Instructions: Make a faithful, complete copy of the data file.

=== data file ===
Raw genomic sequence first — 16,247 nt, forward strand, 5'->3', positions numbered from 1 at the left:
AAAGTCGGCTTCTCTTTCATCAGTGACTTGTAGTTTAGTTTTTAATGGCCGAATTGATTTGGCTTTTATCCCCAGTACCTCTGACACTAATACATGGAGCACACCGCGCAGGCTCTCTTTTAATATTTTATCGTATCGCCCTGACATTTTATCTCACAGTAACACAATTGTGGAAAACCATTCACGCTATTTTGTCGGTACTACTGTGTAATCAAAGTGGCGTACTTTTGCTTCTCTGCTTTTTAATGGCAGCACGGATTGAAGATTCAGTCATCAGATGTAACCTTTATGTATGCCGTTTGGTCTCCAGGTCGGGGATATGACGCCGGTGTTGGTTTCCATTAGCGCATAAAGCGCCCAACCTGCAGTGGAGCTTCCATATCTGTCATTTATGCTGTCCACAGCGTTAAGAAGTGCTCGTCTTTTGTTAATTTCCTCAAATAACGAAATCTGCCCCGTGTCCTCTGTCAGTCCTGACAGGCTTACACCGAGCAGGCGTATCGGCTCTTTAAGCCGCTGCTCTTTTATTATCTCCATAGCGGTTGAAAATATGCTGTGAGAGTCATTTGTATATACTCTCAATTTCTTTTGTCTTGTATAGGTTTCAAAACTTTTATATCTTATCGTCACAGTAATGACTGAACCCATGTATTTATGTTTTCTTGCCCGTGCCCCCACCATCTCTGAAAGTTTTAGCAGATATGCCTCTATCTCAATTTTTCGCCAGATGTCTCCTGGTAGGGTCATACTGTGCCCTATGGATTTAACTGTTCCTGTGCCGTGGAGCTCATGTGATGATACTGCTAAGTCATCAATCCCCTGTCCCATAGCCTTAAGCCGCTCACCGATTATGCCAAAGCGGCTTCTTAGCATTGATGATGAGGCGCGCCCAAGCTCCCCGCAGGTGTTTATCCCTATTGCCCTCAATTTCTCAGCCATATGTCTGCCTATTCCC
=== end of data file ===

Raw genomic sequence first — 16,247 nt, forward strand, 5'->3', positions numbered from 1 at the left:
AAAGTCGGCTTCTCTTTCATCAGTGACTTGTAGTTTAGTTTTTAATGGCCGAATTGATTTGGCTTTTATCCCCAGTACCTCTGACACTAATACATGGAGCACACCGCGCAGGCTCTCTTTTAATATTTTATCGTATCGCCCTGACATTTTATCTCACAGTAACACAATTGTGGAAAACCATTCACGCTATTTTGTCGGTACTACTGTGTAATCAAAGTGGCGTACTTTTGCTTCTCTGCTTTTTAATGGCAGCACGGATTGAAGATTCAGTCATCAGATGTAACCTTTATGTATGCCGTTTGGTCTCCAGGTCGGGGATATGACGCCGGTGTTGGTTTCCATTAGCGCATAAAGCGCCCAACCTGCAGTGGAGCTTCCATATCTGTCATTTATGCTGTCCACAGCGTTAAGAAGTGCTCGTCTTTTGTTAATTTCCTCAAATAACGAAATCTGCCCCGTGTCCTCTGTCAGTCCTGACAGGCTTACACCGAGCAGGCGTATCGGCTCTTTAAGCCGCTGCTCTTTTATTATCTCCATAGCGGTTGAAAATATGCTGTGAGAGTCATTTGTATATACTCTCAATTTCTTTTGTCTTGTATAGGTTTCAAAACTTTTATATCTTATCGTCACAGTAATGACTGAACCCATGTATTTATGTTTTCTTGCCCGTGCCCCCACCATCTCTGAAAGTTTTAGCAGATATGCCTCTATCTCAATTTTTCGCCAGATGTCTCCTGGTAGGGTCATACTGTGCCCTATGGATTTAACTGTTCCTGTGCCGTGGAGCTCATGTGATGATACTGCTAAGTCATCAATCCCCTGTCCCATAGCCTTAAGCCGCTCACCGATTATGCCAAAGCGGCTTCTTAGCATTGATGATGAGGCGCGCCCAAGCTCCCCGCAGGTGTTTATCCCTATTGCCCTCAATTTCTCAGCCATATGTCTGCCTATTCCC